The vast majority of care is given voluntarily in people’s homes by family and friends of people needing care. There are at least six million carers in Britain making a contribution to society which has been valued at £120 billion – something like  the total costs of the National Health Service.(Source:Carers UK) A very high proportion of the people needing care are elderly, and quite a high proportion of the carers themselves are elderly.

Over one million people in Britain experience ill health, poverty and discrimination at work and in society because they are carers. (Source: Carers UK). Neither Local Authorities nor the general public care very much about these wonderful people: voluntary unpaid carers get little help and recognition from the rest of society.

One of the few services that Councils pay for on a means-tested basis to help carers is respite care – to give carers a few hours a week out from their onerous but unpaid caring work, and this is much appreciated and highly cost effective. Until recently, the vast majority of respite care has been provided by voluntary organisations which try hard to match the skills, experience, attitudes and personality of individual workers who provide respite care to families’ needs. But, encouraged by the previous  Labour and Coalition Governments,  there has been a rapid increase in the number of Local Authorities who go out to tender to buy respite care services. By doing this, Councils typically save themselves £3 or £4 per hour of respite care. They justify this by saying that they want to get better value for money, but this is not their principal motivation. Often voluntary organisations lose contracts for respite care to privately owned organisations.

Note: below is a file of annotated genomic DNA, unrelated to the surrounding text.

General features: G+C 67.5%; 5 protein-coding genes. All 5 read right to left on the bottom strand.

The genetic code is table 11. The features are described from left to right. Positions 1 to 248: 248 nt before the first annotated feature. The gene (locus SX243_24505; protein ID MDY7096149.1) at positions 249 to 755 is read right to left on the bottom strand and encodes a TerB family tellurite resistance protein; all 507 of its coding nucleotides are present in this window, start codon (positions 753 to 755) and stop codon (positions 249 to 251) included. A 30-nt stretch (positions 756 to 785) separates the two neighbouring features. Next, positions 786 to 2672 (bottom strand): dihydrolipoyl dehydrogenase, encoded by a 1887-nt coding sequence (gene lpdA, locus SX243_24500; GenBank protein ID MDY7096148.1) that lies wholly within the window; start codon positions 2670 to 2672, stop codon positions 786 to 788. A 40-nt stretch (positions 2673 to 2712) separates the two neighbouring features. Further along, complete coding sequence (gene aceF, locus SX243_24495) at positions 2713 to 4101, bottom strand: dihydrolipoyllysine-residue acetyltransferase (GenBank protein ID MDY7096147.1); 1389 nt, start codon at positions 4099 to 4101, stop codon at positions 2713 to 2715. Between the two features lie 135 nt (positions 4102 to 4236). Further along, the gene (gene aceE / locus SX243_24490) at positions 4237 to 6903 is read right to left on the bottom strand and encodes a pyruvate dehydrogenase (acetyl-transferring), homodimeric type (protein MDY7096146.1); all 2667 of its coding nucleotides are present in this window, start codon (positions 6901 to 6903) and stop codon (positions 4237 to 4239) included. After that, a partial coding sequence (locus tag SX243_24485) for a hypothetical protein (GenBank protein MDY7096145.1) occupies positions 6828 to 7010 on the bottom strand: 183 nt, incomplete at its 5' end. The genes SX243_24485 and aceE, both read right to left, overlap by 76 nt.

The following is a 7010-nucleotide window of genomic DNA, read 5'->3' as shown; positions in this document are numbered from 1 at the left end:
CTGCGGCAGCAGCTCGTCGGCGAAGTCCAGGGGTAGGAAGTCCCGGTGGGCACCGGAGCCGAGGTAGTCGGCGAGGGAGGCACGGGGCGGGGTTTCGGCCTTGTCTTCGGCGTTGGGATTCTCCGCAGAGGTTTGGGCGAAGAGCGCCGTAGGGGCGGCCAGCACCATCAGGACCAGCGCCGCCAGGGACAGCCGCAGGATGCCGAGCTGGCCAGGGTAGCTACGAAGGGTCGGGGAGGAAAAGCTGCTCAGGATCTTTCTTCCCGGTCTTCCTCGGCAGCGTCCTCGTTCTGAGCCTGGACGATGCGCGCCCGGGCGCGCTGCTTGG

While voluntary organisations’ aims are to help carers, commercial organisations’ main aim is to make a profit. So the services they provide are indeed cheaper, but generally less thoughtful, less caring and less reliable. Councils save money at the expense of both carers and the people they care for. The end result is that the health of both carers and the people they care for suffer, more of them end up in residential care and in hospital, and this costs the NHS, the public and Councils far more than the Councils save.